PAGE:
The trouble is, the success of the internet protocols created a networking monoculture that the NSA themselves came to rely on for their internal infrastructure. The same security holes that the NSA relied on to gain access to your (or Osama bin Laden’s) email allowed gangsters to steal passwords and login credentials and credit card numbers. And ultimately these same baked-in security holes allowed Edward Snowden—who, let us remember, is merely one guy: a talented system administrator and programmer, but no Clark Kent—to rampage through their internal information systems.
b) The prospects of the Space and Freedom Party reconsidered in light of the crisis of 21st century capitalism – Given that the U.S. spent over $4 Trillion on the most recent Iraq War, what is a few fusion reactors at $100 billion a pop?
I’ve got two candidates for such investments: (a) commercial thermonuclear fusion reactors, and (b) colonizing Venus.
Fusion: we are not fifty years away any more. We’re about thirty years and $100Bn away. Or we’re about 8-10 years and $200Bn and a Manhattan Program level of urgency away—it depends on the political and legislative framework. However, building tokamak fusion reactors (like ITER) is never going to be cheap; to get 1Gw of electrical power out implies a 5Gw thermal reactor (and a third of its power is going to go into maintaining the fusion reaction). More realistically, tokamaks will come in 5Gw power output and larger sizes, making them an order of magnitude larger than today’s big-ass 1Gw PWR, AGR, and AP1000 reactors. We’re looking at startup costs of $25-50Bn per reactor, and a requirement for up to 1000 of the suckers if we want to roll it out globally as a major energy source.
So: it’s a project that will plausibly soak up $25-50Tn and take 10-30 years to roll out while needing 30-60 years to break even and start to provide a return on the capital investment. A good way of making the Koch brothers atone for their sins while preserving the illusion of their wealth, right?
Naah, that’s small beer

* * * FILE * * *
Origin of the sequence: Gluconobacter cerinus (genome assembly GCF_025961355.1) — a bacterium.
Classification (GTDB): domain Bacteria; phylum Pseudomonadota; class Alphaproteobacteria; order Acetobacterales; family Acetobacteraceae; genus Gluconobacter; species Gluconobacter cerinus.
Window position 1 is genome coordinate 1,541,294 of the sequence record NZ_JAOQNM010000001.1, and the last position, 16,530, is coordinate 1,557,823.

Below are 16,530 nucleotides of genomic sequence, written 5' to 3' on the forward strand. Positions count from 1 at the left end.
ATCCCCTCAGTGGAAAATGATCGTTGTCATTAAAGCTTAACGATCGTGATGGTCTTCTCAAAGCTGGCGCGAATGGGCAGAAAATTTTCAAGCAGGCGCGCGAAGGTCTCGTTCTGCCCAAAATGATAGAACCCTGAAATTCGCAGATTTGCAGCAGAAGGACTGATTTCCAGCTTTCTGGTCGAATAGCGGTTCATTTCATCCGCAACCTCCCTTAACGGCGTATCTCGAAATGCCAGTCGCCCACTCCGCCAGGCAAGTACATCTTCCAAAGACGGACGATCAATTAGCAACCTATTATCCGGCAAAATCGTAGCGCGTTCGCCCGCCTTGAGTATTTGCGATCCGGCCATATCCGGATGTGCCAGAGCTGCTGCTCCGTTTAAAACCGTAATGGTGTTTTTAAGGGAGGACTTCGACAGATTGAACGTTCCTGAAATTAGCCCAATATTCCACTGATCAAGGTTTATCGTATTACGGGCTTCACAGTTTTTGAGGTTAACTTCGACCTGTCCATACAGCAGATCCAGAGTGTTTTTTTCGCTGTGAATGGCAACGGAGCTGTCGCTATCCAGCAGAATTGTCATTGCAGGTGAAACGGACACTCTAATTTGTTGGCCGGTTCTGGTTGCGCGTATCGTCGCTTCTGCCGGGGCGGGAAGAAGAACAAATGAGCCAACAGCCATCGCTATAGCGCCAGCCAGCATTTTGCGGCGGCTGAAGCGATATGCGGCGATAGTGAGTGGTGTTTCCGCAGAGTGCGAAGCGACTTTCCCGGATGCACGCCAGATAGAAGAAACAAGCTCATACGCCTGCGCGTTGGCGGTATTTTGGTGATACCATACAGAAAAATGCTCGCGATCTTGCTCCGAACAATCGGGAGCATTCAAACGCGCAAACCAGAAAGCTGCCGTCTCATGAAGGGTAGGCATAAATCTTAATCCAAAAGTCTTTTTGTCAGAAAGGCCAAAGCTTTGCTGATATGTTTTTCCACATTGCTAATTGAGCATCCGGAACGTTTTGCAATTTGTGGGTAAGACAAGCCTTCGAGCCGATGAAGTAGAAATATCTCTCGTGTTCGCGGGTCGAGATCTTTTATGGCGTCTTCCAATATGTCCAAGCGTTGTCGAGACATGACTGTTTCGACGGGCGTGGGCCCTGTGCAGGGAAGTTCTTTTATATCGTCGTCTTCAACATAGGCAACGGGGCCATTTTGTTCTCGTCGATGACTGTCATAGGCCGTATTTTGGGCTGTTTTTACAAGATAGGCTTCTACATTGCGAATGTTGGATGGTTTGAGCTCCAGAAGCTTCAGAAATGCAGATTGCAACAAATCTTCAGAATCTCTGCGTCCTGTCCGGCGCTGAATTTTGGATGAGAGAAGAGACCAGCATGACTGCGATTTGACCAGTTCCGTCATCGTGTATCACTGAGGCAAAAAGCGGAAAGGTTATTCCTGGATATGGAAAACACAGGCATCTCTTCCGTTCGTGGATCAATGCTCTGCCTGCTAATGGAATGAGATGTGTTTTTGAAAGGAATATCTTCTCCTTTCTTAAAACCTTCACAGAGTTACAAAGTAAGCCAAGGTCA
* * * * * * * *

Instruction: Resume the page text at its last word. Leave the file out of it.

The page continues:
Go read, people, go read. Then comment.
“There are times when you lose your narrative or get tired of it. Then it takes a while to figure out what the new one is” – Kim Gordon, in Life after Sonic Youth
Truth. And my lived experience the last few years.
Tues 10.29.13 – I voted against on proxyvote.com today.
Sun 09.15.13 – Various and sundry bits from around the internet that are worth your time:
1) She Makes War has a spot on layered vocals-only song & video (above) called “Delete” about one’s life online. After nearly 20 years online, I would like to delete bits of myself.
2) More Intelligent Life on Humaira Bachal’s fight for her own education and then schools for many others in her community of Moach Goth on the edge of Karachi, Pakistan. This is both a tear-jerker and absolutely inspiring story, go read it:
“Humaira was 13 when a crazy idea struck her. “My mother used to get us ready every day, tie two ponytails for us, put 2-kilo schoolbags on our backs and send us off. We would walk for 20 minutes–but on the way not one other child in this settlement would join us. One, they did not have money, and two, nobody considered girls to be anything. Those who didn’t mind sending girls to school couldn’t afford to, because of fees, and the cost of books and uniforms. By then I was in sixth standard [the equivalent of year eight in Britain]. I thought, I’m a big star, I know everything, so I will teach them myself!”